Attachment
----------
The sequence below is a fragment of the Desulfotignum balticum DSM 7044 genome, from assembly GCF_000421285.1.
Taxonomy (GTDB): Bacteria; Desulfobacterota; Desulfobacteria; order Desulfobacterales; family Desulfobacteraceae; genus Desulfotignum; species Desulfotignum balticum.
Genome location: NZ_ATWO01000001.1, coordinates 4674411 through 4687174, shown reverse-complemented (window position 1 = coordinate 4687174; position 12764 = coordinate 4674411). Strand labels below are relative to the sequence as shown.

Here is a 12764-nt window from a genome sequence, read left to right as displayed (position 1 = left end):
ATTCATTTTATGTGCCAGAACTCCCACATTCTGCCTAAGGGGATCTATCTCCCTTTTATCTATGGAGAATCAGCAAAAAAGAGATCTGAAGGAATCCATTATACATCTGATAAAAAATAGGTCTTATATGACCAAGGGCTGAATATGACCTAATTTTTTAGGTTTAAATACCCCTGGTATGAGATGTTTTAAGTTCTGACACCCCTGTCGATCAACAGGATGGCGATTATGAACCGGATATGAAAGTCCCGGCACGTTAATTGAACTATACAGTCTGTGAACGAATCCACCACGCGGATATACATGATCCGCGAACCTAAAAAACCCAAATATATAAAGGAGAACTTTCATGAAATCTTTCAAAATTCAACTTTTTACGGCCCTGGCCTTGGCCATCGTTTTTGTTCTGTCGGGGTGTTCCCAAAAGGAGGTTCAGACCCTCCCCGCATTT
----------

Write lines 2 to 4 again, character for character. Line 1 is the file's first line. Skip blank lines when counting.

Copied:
Taxonomy (GTDB): Bacteria; Desulfobacterota; Desulfobacteria; order Desulfobacterales; family Desulfobacteraceae; genus Desulfotignum; species Desulfotignum balticum.
Genome location: NZ_ATWO01000001.1, coordinates 4674411 through 4687174, shown reverse-complemented (window position 1 = coordinate 4687174; position 12764 = coordinate 4674411). Strand labels below are relative to the sequence as shown.

Here is a 12764-nt window from a genome sequence, read left to right as displayed (position 1 = left end):